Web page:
PRAGUE (Reuters) - The Czech government is aiming to make it easier for firms to bring in foreign workers to fill a labor shortage that industry leaders warn is becoming a barrier to growth, the industry minister told Reuters.
The Czech economy has been growing while unemployment has dropped to the lowest level in seven years, prompting businesses to complain they cannot fill skilled or even unskilled positions.
The main association for the car sector, a major exporter, warned on Thursday that it needed tens of thousands more workers.
Industry Minister Jan Mladek said the growing labor shortage, especially for skilled positions, is becoming a risk.
“We have growing employment, that is the great news. The bad news is that many of the positions are low qualified and not sustainable long term,” he told the Reuters Eastern Europe Investment Summit on Friday.
He said the ministry was working on expanding a program to make it easier to attract skilled workers in IT, engineering and also doctors from other countries.
A plan has opened for 500 Ukrainians. Mladek said officials are now discussing how it can expand.
He said in an interview that the scheme could grow and eventually attract people from other countries of the former Soviet Union and former Yugoslavia, whose languages were similar to Czech, assisting their integration.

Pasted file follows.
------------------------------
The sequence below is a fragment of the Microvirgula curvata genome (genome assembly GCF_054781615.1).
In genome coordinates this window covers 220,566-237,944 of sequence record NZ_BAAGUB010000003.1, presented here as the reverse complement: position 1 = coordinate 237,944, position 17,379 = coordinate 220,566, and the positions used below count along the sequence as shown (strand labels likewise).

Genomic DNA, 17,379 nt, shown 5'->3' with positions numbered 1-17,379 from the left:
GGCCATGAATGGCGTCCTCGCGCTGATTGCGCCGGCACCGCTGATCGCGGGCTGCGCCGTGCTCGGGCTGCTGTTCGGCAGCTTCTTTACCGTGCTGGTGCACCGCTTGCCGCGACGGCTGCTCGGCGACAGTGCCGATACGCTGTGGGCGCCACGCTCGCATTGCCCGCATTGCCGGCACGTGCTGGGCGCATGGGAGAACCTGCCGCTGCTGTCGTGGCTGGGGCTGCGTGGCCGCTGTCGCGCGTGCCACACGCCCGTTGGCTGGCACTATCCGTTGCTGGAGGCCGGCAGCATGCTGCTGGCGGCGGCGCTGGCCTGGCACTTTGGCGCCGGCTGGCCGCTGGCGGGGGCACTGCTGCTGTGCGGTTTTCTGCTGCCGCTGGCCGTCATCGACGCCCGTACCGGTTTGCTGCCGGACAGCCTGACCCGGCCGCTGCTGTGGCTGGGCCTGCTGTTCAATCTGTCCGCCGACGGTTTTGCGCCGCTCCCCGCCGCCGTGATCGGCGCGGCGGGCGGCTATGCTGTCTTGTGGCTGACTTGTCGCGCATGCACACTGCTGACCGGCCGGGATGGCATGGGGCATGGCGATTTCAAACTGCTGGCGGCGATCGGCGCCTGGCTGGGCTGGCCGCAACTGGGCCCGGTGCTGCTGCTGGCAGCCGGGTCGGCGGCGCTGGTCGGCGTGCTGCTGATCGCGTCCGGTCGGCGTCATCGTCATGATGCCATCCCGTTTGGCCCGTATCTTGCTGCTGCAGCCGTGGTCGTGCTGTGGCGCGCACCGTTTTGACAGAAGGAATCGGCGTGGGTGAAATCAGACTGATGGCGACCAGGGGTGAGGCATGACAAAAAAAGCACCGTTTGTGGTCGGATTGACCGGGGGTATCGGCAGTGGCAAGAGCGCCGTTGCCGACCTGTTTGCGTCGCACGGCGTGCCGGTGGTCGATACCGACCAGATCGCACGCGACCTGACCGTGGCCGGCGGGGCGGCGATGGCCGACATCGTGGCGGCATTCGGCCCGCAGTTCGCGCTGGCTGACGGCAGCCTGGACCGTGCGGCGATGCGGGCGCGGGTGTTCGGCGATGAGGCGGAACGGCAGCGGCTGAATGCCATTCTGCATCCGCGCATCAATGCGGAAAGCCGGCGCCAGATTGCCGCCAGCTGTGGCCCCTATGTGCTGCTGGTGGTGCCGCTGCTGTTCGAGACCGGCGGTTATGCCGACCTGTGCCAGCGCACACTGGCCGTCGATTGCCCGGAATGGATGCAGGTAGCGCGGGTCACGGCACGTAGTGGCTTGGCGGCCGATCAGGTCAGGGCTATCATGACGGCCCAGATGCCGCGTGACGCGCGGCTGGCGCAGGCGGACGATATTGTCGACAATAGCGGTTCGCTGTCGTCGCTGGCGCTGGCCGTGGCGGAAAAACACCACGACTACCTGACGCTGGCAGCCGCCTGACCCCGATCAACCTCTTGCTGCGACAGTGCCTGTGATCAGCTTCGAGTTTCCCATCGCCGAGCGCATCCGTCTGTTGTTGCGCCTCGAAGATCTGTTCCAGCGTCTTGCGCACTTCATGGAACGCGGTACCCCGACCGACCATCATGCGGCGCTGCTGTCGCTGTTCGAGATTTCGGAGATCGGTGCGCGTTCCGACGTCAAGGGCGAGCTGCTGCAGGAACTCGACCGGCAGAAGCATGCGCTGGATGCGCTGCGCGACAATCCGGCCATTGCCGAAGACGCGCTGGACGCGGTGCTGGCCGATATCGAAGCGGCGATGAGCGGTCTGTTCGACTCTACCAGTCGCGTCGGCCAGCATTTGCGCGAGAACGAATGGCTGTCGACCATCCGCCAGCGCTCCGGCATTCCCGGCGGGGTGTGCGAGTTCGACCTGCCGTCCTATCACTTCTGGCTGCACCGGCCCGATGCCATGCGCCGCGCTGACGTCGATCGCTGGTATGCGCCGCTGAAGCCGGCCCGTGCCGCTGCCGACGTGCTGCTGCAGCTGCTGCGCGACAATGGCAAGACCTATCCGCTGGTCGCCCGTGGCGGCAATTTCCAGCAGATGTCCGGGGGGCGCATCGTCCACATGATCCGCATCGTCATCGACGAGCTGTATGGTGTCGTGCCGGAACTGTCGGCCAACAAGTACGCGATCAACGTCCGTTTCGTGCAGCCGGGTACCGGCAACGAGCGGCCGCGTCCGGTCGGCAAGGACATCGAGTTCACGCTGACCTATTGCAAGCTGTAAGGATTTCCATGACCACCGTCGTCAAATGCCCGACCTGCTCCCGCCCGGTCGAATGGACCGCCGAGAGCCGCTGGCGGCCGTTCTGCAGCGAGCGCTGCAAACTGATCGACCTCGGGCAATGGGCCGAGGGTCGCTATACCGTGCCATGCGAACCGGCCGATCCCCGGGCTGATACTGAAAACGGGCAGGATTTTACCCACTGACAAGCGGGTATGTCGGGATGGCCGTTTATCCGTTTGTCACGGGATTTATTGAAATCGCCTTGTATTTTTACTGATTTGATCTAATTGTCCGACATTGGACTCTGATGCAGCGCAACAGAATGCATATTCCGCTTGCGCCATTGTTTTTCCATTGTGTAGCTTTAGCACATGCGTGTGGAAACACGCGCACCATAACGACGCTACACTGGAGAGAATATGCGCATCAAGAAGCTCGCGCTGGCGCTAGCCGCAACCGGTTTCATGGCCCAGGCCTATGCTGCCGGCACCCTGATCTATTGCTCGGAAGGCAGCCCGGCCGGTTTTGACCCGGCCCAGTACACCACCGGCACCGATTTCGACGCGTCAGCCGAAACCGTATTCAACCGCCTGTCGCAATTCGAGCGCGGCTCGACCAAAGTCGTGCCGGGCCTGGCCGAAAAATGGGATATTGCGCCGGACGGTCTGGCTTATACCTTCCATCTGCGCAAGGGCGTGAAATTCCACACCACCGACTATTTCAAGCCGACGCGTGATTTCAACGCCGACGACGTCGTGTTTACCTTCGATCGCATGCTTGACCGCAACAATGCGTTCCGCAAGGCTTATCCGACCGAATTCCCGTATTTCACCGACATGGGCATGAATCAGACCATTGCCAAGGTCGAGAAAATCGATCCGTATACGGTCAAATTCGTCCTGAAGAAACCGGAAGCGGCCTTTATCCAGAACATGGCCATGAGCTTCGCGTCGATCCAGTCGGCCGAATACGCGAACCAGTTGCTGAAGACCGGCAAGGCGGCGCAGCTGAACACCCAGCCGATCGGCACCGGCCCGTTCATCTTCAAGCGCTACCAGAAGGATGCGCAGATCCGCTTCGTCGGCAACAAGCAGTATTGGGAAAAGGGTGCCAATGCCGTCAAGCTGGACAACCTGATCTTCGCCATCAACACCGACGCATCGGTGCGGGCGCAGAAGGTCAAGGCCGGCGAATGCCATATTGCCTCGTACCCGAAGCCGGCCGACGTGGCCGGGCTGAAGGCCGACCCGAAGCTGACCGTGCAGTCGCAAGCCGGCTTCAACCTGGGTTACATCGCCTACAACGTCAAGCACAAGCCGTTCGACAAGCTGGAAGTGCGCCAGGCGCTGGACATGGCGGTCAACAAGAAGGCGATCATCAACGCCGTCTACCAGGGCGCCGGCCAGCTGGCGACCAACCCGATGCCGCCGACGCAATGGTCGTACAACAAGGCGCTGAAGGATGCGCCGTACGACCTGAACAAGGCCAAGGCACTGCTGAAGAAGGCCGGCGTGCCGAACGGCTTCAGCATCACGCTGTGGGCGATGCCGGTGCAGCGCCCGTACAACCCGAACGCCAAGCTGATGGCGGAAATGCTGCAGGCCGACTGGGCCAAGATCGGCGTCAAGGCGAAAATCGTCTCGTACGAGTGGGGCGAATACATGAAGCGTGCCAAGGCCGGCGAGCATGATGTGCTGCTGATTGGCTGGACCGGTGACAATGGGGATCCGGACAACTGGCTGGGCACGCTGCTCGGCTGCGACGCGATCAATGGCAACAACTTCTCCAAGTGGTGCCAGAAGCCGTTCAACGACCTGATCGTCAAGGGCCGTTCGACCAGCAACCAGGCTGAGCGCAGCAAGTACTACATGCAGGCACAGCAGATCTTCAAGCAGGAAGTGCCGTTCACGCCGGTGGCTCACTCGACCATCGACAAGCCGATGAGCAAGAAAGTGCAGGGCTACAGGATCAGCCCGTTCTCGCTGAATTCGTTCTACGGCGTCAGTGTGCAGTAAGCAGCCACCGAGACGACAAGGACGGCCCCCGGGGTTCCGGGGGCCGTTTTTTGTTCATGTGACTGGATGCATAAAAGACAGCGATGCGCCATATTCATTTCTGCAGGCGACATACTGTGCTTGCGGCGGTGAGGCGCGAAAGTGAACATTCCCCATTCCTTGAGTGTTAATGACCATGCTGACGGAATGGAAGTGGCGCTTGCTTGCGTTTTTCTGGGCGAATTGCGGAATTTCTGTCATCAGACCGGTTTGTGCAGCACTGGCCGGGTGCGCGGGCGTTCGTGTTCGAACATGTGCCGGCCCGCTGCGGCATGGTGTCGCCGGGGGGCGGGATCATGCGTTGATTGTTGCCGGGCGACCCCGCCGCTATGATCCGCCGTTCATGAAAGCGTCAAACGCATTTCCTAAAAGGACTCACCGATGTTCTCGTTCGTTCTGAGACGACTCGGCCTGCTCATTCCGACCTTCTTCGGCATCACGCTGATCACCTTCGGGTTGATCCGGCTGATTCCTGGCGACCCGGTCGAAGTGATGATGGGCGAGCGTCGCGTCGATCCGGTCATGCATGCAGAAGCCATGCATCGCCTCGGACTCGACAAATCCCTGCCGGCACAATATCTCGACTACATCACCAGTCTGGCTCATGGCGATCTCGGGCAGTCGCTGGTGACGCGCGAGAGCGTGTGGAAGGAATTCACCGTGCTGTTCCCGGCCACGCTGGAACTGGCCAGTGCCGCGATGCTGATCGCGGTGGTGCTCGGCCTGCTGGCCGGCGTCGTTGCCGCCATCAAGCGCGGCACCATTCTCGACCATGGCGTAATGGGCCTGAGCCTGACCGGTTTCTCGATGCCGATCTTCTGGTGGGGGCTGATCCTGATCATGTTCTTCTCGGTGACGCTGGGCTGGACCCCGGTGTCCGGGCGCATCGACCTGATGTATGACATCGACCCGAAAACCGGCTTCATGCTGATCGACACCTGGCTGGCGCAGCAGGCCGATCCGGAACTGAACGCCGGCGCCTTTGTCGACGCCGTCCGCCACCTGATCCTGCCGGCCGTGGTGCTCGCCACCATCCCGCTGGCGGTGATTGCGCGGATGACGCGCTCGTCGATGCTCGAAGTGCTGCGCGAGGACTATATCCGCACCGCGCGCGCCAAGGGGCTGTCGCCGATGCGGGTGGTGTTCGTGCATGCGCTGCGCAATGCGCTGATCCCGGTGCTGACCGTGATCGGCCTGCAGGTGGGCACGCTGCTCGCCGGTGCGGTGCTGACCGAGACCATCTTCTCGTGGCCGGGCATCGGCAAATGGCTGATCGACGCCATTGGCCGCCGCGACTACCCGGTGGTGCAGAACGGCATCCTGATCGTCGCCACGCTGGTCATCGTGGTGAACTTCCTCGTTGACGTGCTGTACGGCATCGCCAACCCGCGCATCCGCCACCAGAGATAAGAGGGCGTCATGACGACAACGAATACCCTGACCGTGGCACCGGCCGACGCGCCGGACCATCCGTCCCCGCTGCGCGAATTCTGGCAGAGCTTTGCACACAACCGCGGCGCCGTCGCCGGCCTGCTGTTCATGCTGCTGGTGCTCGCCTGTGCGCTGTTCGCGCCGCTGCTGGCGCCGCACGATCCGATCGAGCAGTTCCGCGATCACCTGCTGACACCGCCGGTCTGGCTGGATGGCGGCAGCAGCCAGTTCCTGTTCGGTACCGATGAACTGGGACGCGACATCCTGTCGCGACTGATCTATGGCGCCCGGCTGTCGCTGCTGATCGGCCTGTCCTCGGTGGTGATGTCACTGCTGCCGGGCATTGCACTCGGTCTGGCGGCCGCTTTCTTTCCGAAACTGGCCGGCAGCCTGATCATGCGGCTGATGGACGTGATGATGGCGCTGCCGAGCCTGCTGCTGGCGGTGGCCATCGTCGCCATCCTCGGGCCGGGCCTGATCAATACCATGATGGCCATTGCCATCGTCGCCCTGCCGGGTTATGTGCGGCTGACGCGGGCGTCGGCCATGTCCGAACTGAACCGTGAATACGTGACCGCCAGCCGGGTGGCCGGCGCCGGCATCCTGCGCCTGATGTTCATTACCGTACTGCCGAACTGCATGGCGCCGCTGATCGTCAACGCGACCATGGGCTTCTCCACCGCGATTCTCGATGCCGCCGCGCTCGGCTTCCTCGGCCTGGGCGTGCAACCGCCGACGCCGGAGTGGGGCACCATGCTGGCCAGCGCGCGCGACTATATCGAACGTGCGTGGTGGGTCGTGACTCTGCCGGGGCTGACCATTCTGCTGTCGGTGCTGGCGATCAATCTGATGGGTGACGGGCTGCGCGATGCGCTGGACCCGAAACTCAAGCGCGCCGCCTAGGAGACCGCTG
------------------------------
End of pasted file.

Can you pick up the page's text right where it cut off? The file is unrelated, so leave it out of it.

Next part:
Czech unemployment is among the lowest in the EU, just behind Germany. In April, the jobless rate was 5.7 percent while job vacancies were up almost 50 percent to 124,000.
The economy grew 4.3 percent in 2015 to post one of the European Union’s fastest growth rates as a record influx of the bloc’s development funds gave it an extra boost. While growth is likely to slow this year closer to 2 percent, it is seen picking up again later.
First-quarter gross domestic product growth slowed to 3.0 percent on an annual basis, statistics office data showed on Friday.
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Reporting by Jason Hovet and Jan Lopatka; Editing by Ruth Pitchford